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Marquette Wire

The student news site of Marquette University

Marquette Wire

The student news site of Marquette University

Marquette Wire

Alcohol Amnesty program vetoed by MUSG president

Outgoing Marquette Student Government President Meghan Ladwig vetoed the proposed alcohol amnesty recommendation last week in her final act as president, it was announced at Thursday night’s MUSG meeting.

The bill was not fundamentally strong enough to pass on to administrators in its current state, Ladwig said at the meeting.

Ladwig, a senior in the College of Arts & Sciences, said she felt there was still confusion about the purpose of the recommendation, and that she expects it to be reworked and proposed again with clearer language.

“The nature of the debate was more assumptions than facts,” Ladwig said, referring to — among other things — assertions that administrators were largely in favor of such a policy.

In general, alcohol amnesty programs shield students who call for help in cases of alcohol overdose from disciplinary action in order to encourage students to take proper steps to help those who may have drank too much.

Drew Halunen, who co-authored the bill when proposed, said he supported Ladwig’s decision. Halunen said he planned on reworking the recommendation with clearer language and with involvement from more MUSG members.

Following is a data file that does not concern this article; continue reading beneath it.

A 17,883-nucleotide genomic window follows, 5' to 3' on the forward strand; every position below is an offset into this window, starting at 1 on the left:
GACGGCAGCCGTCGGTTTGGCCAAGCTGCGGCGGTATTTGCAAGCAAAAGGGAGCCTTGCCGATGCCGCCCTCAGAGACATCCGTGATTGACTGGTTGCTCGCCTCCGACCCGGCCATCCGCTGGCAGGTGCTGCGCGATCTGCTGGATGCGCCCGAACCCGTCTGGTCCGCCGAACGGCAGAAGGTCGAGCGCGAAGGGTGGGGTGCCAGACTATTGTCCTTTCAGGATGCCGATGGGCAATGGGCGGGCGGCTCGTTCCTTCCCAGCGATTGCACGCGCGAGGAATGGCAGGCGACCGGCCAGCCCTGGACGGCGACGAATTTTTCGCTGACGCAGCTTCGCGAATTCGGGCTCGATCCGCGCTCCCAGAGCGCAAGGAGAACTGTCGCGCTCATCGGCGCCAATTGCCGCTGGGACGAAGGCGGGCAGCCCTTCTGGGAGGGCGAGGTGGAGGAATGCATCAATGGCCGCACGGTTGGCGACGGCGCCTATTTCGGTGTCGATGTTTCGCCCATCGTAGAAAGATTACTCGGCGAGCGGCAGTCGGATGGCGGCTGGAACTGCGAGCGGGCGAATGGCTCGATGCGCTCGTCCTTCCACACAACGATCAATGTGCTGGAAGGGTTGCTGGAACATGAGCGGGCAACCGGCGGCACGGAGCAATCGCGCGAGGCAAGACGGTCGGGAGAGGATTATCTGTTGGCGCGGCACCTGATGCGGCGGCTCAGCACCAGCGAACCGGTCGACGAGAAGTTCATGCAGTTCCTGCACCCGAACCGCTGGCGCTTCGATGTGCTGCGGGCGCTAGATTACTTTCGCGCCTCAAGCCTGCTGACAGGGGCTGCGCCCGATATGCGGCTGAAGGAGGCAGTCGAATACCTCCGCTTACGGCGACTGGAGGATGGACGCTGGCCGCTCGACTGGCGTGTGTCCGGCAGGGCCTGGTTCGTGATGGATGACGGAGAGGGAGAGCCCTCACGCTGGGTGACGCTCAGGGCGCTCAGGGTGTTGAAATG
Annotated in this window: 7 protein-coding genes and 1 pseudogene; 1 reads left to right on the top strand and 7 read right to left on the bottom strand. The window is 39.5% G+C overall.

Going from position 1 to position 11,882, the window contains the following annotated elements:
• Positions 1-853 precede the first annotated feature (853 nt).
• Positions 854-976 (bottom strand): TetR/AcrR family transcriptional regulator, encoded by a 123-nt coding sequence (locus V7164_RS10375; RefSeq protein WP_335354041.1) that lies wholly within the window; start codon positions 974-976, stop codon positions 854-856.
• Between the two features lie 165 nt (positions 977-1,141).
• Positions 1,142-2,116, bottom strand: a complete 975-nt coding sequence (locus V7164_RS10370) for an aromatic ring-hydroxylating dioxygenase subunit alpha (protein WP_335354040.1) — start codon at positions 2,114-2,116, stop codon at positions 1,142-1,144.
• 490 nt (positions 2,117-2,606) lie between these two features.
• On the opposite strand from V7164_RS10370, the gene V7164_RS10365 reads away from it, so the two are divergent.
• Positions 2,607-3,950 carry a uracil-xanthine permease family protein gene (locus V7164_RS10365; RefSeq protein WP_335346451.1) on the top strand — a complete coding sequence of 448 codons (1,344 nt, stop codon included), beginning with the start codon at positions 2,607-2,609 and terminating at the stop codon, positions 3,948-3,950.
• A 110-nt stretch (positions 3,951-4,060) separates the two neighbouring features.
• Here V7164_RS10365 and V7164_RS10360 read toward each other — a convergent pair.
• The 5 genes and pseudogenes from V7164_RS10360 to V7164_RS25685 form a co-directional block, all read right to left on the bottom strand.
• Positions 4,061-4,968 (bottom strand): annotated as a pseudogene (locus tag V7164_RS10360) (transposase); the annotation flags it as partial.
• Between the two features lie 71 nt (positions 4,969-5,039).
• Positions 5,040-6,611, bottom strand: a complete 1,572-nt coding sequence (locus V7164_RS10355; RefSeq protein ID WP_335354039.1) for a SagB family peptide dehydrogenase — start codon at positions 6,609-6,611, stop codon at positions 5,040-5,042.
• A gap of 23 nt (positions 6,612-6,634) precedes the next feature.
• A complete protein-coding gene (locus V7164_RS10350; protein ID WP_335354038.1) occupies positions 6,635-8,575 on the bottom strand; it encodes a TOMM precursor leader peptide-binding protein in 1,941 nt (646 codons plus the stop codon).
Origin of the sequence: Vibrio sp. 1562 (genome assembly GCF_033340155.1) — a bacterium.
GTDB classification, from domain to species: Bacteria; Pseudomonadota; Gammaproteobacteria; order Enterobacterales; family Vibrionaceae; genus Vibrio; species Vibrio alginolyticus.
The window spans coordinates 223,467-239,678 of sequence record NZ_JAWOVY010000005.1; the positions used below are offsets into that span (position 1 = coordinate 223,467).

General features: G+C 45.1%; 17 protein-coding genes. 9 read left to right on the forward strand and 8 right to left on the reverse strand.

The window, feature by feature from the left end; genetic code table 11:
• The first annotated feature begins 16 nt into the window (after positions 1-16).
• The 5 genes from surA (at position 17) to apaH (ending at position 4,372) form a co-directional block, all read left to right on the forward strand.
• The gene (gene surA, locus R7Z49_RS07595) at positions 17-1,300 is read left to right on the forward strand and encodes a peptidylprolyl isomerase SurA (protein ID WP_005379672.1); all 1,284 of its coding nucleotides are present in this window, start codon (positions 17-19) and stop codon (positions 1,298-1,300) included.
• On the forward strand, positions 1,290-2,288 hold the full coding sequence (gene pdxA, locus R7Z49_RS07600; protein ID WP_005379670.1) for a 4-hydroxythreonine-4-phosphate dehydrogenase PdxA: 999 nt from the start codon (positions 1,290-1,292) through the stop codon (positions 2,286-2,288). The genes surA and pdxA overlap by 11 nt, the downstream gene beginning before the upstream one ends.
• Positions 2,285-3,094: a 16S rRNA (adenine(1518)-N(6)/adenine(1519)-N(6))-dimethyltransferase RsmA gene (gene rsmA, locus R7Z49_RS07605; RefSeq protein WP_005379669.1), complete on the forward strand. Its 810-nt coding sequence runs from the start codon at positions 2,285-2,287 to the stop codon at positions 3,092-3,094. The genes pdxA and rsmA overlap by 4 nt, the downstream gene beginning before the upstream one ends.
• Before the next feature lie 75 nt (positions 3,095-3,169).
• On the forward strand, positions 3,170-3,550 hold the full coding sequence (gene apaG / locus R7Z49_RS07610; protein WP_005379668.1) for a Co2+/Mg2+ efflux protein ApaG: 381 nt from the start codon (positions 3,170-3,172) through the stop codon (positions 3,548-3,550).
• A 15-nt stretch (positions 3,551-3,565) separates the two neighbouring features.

The Senate voted unanimously not to overturn the veto, which would have required a two-thirds vote.

Following this discussion, MUSG voted Halunen to replace Trent Carlson as legislative vice president. Halunen, a sophomore in the College of Arts & Sciences, edged fellow sophomore Curtis Taylor by a slim margin after each candidate for the position stated their platforms. Taylor is in the College of Business Administration. Carlson, the incoming executive vice president, is a junior in the College of Business Administration.

The vote, which required a majority of senators, was taken three times. The repeated process of questions, debate and voting lasted nearly two hours.

In the end, Halunen, who had outlined a clear agenda of his plans for next year, was named to the position. Several senators debated on behalf of both candidates. Among the Halunen backers was Toby Baker, a sophomore in the College of Communication.

“I am a product of (Halunen),” Baker said. “It is clear from the debate up to this point that he is the right choice.”

In other news from the night, Joey Ciccone presided over his first meeting as president since being elected March 30. Ciccone, a junior in the College of Arts & Sciences, said he met with the dining advisory board last week.

Ciccone said that with the new Anytime Meal Plan beginning in the fall and the elimination of the Block plans, as announced earlier this school year, the number of guest swipes will now be 15, five more than the previous number.

The university will also add a “coffee-to-go” program, in which everyone who purchases a meal plan will receive a plastic mug they can fill up at select dining halls, Ciccone said.

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